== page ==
« Reply #678 on: April 14, 2018, 05:20:51 PM »
Yes I did that yesterday. I've really managed to get compost hot before, (OK so its probably warm other than hot).  I'll try to keep turning it every few days and see what happens.
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Re: Australian Gardening Thread
« Reply #679 on: April 14, 2018, 07:17:19 PM »
The few plants in pots I've got here finally started fruiting, there's a few capsicums and a bunch of chillies that are still dark green.

I'm not sure just how much longer they'll last, now the warm weather seems to be over.

I've had a few random plants grow in the courtyard that I believe could be murnong plants. Tempted to cook up the roots and see what they taste like.

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Re: Australian Gardening Thread
« Reply #680 on: April 14, 2018, 10:39:21 PM »
I want to identify some plants in my garden, has anyone used an app for that and found it good?

Fingers crossed your capsicums and chillies ripen, @alsoknownasDean!

Today we're chopping stuff up for vergeside collection and planting some peas! I also have to pick up the dead wasps and bees from our recent spray. I feel bad there were bees caught in the crossfire of our wasp removal, but relieved it only seems to be a few. Next year I'll be more prepared and try different methods if it happens again.

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Re: Australian Gardening Thread
« Reply #681 on: April 15, 2018, 12:47:55 AM »
There is defo an app but don't know what it's called. Next year you can be on the look out for wasp nests forming and knock them down when there's only one or two wasps.

Today I made a raised bed from reclaimed decking boards. It's great but I am buggered now. And the internets are refusing to let me upload a photo.

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Re: Australian Gardening Thread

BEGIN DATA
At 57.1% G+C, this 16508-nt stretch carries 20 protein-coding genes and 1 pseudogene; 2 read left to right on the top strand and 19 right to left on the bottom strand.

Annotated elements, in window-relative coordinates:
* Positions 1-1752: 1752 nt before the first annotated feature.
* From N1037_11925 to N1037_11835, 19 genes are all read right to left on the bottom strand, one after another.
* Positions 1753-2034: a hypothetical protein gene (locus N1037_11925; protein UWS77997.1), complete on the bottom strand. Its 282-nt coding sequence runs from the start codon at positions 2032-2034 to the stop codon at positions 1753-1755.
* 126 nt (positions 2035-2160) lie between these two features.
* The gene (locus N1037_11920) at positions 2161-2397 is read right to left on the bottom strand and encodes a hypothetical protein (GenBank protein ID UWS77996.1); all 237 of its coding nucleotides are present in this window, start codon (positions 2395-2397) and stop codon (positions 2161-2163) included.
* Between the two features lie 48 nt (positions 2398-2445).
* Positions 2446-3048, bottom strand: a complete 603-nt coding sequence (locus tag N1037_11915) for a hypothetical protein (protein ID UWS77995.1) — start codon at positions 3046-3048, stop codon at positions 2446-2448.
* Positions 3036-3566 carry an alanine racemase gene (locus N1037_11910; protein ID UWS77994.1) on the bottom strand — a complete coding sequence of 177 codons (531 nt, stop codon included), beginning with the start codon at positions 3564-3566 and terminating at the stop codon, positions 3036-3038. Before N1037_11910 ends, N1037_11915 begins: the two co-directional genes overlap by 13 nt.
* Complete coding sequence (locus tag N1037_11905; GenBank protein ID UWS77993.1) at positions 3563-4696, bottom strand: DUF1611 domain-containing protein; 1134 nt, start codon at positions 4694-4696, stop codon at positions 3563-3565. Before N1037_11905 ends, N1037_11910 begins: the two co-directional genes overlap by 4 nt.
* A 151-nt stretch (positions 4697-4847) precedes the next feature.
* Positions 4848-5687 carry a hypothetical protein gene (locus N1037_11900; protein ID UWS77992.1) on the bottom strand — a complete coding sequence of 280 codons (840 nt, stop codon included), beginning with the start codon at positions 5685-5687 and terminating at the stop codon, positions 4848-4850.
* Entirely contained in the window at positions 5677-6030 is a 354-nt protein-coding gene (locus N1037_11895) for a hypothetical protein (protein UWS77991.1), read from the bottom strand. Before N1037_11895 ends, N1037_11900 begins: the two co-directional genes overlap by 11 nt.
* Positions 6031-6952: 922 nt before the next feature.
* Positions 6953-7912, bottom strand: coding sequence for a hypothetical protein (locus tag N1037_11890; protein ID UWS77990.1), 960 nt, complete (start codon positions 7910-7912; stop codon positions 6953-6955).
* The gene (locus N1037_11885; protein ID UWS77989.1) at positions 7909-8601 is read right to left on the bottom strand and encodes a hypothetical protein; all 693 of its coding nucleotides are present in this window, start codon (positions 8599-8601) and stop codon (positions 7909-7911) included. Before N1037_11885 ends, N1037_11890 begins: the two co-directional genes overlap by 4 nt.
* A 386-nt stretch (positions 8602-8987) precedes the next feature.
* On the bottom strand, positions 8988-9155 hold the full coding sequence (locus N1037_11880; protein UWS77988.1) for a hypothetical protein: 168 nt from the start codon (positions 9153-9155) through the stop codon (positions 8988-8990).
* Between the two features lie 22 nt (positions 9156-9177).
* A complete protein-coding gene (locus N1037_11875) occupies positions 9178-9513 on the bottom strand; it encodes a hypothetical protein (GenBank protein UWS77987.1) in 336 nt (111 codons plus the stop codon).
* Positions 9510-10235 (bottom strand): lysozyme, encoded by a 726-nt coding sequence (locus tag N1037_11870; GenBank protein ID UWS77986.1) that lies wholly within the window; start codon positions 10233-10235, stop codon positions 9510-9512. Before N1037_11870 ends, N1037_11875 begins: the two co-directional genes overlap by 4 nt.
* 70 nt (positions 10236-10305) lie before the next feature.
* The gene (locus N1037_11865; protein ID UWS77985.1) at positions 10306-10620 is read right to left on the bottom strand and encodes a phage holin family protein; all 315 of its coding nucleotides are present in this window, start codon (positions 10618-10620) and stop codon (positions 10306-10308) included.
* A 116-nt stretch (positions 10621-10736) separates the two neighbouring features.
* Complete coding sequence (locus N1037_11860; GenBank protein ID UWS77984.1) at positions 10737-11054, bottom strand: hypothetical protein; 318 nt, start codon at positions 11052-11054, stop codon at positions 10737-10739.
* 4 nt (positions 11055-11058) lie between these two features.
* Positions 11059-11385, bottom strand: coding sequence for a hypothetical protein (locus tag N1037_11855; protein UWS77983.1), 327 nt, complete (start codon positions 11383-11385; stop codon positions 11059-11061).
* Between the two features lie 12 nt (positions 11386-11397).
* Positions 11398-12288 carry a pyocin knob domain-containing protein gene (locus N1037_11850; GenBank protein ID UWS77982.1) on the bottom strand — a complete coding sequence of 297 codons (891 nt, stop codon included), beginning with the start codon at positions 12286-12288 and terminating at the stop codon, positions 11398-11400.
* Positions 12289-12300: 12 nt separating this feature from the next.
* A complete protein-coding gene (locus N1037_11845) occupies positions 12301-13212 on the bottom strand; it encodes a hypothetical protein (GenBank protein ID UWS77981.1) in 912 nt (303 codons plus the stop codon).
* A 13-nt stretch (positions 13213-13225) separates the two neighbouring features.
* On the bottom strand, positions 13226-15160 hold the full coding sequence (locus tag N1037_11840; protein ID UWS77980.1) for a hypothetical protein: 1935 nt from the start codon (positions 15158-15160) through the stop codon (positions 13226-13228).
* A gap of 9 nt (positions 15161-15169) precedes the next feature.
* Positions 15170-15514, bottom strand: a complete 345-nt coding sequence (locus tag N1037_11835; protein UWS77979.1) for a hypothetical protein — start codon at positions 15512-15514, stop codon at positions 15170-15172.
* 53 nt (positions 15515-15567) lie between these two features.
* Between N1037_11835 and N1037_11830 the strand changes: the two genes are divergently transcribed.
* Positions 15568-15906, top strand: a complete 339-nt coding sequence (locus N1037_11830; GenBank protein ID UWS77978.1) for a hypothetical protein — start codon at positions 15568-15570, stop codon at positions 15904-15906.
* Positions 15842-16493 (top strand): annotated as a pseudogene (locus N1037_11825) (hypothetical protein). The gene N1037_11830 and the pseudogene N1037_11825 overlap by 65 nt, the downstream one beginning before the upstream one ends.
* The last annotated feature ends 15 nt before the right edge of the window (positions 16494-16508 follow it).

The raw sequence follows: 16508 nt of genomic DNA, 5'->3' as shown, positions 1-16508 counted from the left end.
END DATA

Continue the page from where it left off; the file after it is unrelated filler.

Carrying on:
« Reply #682 on: April 15, 2018, 05:24:57 AM »
Nice one.
Today I set up 2 more polystyrene boxes, one wicking and one not...planted seeds for  lettuce in one, and nasturtiums and leeks in the other. I started on a third, and ran out of posting mix and it got dark before I could try to find some compost to add. The boxes I set up before have yielded a nice succession of cut and come again lettuce, bok choy, tatsoi, basil and coriander. A few shallots are also growing - I grew them from stumps after I used the shallots.

There's another apple cucumber and a couple more tomatoes in the volunteer bed. I've another 5 jap pumpkins growing. I'm waiting for these guys to die off, since I want to clear where the pumpkins are, and use the compost bay where the others are. But they keep on coming, largely due to the still warm weather.
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Re: Australian Gardening Thread
« Reply #683 on: April 15, 2018, 05:38:01 AM »
I've got 2 pumpkins in my kitchen! Pumpkin soup tomorrow with one that came off the vine before it was ripe. 8 left on the vine.

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Re: Australian Gardening Thread
« Reply #684 on: April 15, 2018, 01:46:30 PM »
Hey Australians! G'day and Bonjour!

How do you guys grow those trees with the little bears sticking out of them.  I want to grow one of them. So is it really tomorrow over there right now?  Did the RedSox win today?  Let me know and I'll split my bet with you when I collect!  Goodbye or as you say, Adios!

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Re: Australian Gardening Thread
« Reply #685 on: April 21, 2018, 05:35:00 AM »
I impulse bought a dwarf mulberry tree today! Woot! I'm planning to keep it in a pot. Also picked up some blueberry bushes to replace the ones that died over summer. Looking forward to potting up and planting tomorrow.